How lesbians penetrated the Oxford English Dictionary. Anti-Woman Suffrage Pamphlet, 1910. A fresh view of George Orwell. This piece was originally posted on The New Inquiry.
Follow TNI at @newinquiry and subscribe to TNI Magazine It’s hardly as though his profile needed a boost, but what the hell. George Orwell’s publisher Penguin recently declared the inaugural “George Orwell Day” on January 21, the anniversary of his death. Organized in conjunction with the Media Standards Trust, a London-based NGO which runs the prestigious Orwell Prize for political journalism, the commemoration would be an opportunity to reflect on the life and work of one of the 20th century’s most influential political writers. And, of course, to buy his books: To mark the happy, possibly superfluous occasion, Penguin has reissued several of Orwell’s political works, with attractive new jackets designed by David Pearson. The essay is an investigation of what Orwell called the “special connexion between politics and the debasement of language.” This was about more than just style as a thing in itself. 100 words that define the First World War.
The Oxford English Dictionary (OED) World War I timeline shows some of the ways in which the events of the First World War left their mark on the English language.
For example, the wet and muddy conditions of the first winter of trench warfare were evoked in the term Flanders mud (November 1914), while trench boots and trench coats (both December 1914) were invented to cope with these conditions. By early 1915 the physical and psychological effects of trench warfare were being felt: both trench foot and shell shock are first recorded in January 1915. One linguistically important event was the involvement of Australian and New Zealand troops at Gallipoli (1915), which led to the coinage or spread of terms such as Anzac (April 1915), Aussie (1915 as a noun), and the Anzacs’ affectionate term for a British soldier, choom (June 1916). The timeline also highlights developments in military technology, such as the introduction of the tank in 1916.
'Genericide': Brands destroyed by their own success. 27 May 2014Last updated at 19:54 ET By Simon Tulett Business reporter, BBC News Global brand spending is estimated at about $500bn (£300bn) each year Turning a product into a household name is the stuff of corporate dreams.
Isn't it? Not necessarily. Think Hoover, Jacuzzi, Frisbee. When was the last time you "vacuum-cleanered" the front room, took a dip in a "whirlpool bath", or played in the park with your "flying disc"? It may seem like a fairly innocuous linguistic slip to confuse brand and product - indeed, you might think it a compliment to the company behind such a successful name - but it could be the sign of a brand in its death throes. 'Badge of origin' Continue reading the main story “Start Quote When you use 'Xerox' the way you use 'aspirin,' we get a headache” End Quote2003 Xerox advertXerox Corporation If consumers understand the trademark to be the name of the product itself, as opposed to identifying its exclusive source, that trademark loses its distinctiveness. Brand 'genericide' Mind-your-language-2013s-words-of-the-year-9027153. Created by members of the New Orleans bounce music scene during the 1990s, twerking (see definitions, below) was inflicted on a mass audience by Ms Cyrus this summer at the MTV Awards, where she controversially buffed her behind on the crotch of alleged sexist Robin Thicke.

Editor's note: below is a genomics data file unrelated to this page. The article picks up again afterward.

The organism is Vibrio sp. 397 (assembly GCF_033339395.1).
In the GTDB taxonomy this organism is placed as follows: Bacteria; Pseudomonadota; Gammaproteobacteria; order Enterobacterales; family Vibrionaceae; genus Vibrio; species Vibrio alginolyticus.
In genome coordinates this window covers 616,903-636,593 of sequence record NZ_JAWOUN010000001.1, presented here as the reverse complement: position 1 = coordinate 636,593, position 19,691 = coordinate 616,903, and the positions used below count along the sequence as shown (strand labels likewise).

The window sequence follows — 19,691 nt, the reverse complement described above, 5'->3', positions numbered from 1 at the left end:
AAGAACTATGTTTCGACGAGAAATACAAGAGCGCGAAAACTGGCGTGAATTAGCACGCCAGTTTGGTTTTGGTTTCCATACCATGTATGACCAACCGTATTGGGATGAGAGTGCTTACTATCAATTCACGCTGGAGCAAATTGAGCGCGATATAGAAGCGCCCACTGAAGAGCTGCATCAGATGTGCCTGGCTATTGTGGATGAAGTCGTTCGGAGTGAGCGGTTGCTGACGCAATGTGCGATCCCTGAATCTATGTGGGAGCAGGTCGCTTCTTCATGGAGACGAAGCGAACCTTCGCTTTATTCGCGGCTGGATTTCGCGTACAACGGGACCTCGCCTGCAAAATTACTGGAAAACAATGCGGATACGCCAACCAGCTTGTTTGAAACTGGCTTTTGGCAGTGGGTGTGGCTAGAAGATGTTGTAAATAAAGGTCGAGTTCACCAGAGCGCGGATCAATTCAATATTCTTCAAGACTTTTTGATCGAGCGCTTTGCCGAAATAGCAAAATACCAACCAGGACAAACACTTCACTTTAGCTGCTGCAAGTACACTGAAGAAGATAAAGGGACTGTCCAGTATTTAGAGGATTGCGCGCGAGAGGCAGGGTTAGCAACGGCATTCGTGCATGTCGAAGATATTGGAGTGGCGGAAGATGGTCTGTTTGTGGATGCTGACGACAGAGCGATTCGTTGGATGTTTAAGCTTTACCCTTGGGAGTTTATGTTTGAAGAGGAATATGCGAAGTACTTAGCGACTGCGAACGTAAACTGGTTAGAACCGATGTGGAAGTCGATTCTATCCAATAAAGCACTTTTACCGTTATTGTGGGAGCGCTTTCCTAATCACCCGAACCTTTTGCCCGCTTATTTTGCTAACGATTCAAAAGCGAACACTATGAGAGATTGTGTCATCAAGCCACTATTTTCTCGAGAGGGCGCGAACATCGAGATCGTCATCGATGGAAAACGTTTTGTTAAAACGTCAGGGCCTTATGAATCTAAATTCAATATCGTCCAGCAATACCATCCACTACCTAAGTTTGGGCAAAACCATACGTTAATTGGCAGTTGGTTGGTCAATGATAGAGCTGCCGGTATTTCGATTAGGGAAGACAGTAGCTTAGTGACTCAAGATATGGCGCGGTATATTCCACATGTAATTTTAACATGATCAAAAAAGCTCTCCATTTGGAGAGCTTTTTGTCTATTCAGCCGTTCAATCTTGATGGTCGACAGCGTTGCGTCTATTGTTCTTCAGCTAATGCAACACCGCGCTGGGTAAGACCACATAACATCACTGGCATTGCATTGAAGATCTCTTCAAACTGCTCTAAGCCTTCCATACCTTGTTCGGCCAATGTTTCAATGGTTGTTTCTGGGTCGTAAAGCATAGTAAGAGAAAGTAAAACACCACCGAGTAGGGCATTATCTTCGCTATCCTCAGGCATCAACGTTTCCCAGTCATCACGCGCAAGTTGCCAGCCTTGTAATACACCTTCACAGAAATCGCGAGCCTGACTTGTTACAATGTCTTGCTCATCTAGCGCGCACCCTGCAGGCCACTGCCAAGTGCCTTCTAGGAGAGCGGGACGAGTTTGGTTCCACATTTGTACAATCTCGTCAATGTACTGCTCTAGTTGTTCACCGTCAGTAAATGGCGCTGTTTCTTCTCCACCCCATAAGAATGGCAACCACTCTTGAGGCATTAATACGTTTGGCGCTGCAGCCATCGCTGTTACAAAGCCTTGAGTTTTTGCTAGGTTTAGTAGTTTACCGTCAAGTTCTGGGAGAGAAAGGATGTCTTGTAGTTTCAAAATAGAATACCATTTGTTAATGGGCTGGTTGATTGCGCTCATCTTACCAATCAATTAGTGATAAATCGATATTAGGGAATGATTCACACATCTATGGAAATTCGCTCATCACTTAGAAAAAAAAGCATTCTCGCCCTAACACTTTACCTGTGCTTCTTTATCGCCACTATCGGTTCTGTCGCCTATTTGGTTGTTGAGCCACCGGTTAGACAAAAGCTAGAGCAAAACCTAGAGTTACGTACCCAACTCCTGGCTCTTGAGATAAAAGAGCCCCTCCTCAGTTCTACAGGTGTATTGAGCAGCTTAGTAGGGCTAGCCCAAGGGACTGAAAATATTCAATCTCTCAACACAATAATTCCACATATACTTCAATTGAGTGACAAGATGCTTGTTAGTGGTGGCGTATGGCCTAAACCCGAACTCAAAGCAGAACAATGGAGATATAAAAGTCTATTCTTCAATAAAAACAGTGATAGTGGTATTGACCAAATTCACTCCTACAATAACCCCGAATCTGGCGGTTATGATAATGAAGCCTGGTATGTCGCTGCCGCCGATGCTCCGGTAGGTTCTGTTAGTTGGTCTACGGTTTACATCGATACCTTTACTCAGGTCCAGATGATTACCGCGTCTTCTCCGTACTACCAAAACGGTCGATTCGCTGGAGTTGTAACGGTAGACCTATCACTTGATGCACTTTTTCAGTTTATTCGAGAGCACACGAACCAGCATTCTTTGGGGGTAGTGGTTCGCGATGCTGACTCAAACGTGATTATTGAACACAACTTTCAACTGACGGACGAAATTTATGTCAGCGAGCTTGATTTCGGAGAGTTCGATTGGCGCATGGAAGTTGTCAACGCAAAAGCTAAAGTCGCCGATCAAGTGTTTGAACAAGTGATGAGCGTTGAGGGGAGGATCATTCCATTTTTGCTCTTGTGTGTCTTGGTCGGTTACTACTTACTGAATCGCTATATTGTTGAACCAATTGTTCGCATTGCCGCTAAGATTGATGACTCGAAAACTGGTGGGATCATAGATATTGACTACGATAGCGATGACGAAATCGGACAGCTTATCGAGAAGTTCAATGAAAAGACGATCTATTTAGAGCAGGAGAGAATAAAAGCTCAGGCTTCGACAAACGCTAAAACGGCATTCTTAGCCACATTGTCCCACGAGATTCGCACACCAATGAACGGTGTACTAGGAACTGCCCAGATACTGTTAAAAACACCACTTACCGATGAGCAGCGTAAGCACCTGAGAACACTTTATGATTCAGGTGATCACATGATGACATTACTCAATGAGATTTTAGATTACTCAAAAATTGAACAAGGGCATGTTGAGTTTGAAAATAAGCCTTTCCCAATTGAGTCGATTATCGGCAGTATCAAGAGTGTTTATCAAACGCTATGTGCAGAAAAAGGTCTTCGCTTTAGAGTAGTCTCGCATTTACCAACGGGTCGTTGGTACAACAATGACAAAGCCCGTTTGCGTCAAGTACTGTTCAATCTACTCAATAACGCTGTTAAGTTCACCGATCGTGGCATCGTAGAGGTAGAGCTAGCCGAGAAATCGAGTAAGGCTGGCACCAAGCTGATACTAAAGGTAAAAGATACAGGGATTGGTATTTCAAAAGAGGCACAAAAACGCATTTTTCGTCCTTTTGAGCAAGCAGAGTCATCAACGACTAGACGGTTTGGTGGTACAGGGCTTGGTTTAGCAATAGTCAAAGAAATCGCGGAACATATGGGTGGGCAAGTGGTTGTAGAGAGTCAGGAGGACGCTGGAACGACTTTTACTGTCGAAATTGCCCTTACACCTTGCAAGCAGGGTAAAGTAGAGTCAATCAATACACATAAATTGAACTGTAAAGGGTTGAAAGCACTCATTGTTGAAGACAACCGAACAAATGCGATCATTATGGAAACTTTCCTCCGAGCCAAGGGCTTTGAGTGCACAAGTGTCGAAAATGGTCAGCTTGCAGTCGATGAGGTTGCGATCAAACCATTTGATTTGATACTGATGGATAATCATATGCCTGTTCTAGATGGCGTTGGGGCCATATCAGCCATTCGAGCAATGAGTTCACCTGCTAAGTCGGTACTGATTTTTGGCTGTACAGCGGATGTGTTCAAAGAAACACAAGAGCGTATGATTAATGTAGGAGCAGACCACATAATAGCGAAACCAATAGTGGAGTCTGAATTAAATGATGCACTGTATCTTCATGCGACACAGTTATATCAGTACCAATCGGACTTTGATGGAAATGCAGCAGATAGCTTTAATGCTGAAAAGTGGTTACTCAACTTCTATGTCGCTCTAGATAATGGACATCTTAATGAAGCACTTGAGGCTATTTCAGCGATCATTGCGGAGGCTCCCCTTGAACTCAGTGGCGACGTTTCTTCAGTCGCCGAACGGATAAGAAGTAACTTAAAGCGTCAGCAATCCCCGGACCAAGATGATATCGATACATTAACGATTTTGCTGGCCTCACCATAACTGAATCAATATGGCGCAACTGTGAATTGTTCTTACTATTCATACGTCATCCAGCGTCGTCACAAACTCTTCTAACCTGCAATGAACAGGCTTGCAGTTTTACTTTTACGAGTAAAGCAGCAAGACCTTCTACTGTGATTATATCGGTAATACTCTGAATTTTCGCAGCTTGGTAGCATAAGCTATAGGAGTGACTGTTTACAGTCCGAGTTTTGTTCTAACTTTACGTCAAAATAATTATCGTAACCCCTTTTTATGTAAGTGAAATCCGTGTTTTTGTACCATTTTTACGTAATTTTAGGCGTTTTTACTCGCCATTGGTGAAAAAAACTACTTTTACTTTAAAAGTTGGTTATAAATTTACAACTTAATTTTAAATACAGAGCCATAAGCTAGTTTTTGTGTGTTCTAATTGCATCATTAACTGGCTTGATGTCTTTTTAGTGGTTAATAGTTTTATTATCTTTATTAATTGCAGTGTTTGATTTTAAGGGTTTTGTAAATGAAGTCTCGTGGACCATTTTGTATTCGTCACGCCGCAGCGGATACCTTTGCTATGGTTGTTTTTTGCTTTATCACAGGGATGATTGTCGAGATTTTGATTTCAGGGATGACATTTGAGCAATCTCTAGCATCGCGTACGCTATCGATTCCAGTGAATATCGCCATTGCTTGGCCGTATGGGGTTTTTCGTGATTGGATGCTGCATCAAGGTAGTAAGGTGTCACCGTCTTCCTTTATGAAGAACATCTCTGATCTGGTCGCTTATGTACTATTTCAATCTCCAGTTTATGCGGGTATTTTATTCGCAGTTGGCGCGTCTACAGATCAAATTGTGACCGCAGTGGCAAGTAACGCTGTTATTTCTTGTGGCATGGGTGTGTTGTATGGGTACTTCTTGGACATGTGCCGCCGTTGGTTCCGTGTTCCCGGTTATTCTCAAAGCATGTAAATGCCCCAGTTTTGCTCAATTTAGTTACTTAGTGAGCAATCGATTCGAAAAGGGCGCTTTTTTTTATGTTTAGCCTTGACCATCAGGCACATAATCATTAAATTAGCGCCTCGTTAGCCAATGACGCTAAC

It was not, however, the word of the year. For Collins, the overall winner was “geek”, a familiar classic freshly redefined. Where once the word denoted a loser, dork, dweeb or nerd, it now, Collins claims, means simply “a person who is knowledgeable and enthusiastic about a specific subject”. For instance: a food geek, a fashion geek, a football geek, a Game of Thrones geek. The OED’s overall word of the year, meanwhile, was “selfie”: a self-portrait, specifically one snapped at arm’s length using a smartphone and then posted to social media. Social media also has a crucial role to play in the measurement of the most used words. A tale of two dictionaries: the words according to the Collins and Oxford dictionaries. 20 of 2013's most overused words. 31 December 2013Last updated at 20:11 ET By Vanessa Barford BBC News Magazine Every year some words get so overused there's a call to banish them the next.
Take "selfie", or "twerk". The profusion of "projects" and starting sentences with "so". So, here are the Magazine's 20 most overused words of 2013. Some of these terms have markedly peaked in 2013 - others are post-millennial perennials that still seem to be growing. 1. Citation: Miley Cyrus stops twerking to talk about getting cut from Vogue cover @huffingtonpost Twerking, the raunchy dance move performed by Miley Cyrus at the MTV VMAs, was among the new words added to the Oxford Dictionary of English in August. 2. Citation: 'Selfie' named word of the year by the Oxford English Dictionary...
"Selfie" was named as word of the year by Oxford Dictionaries and its soaring popularity has been accompanied by everyone from the Pope to President Obama taking part in the trend. "I have the passion... " 3. 4. 5. 6. 7. 8. 9. Amazing balls. 10. Mancunian sayings: our guide to common words and phrases. We had more than 600 responses via Facebook and Twitter - here's a selection of them: Let us know any we've missed either in the comments or via Twitter and Facebook.